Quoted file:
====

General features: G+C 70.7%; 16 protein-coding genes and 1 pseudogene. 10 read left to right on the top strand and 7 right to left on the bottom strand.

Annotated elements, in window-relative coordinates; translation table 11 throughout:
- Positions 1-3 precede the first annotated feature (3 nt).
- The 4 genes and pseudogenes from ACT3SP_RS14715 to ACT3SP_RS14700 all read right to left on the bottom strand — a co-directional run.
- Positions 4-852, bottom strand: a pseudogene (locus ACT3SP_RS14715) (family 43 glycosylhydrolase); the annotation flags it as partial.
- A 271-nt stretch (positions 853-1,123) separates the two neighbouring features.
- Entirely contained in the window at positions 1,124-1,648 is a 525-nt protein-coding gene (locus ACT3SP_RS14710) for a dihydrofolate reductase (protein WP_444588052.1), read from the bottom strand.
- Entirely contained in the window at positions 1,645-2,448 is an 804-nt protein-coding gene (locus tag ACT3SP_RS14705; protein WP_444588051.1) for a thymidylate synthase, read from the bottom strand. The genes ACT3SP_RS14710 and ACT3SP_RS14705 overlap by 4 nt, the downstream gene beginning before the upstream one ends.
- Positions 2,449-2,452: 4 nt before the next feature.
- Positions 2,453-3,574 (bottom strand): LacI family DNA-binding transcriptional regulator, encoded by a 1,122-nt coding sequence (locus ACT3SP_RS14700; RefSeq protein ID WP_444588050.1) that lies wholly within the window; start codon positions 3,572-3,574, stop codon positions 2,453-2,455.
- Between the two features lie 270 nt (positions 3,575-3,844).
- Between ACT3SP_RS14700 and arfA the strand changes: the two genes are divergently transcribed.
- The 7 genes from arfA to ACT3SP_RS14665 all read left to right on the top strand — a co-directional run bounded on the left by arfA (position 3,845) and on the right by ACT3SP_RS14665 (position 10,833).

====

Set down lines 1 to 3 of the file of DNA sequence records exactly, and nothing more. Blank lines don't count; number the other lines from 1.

General features: G+C 70.7%; 16 protein-coding genes and 1 pseudogene. 10 read left to right on the top strand and 7 right to left on the bottom strand.

Annotated elements, in window-relative coordinates; translation table 11 throughout:
- Positions 1-3 precede the first annotated feature (3 nt).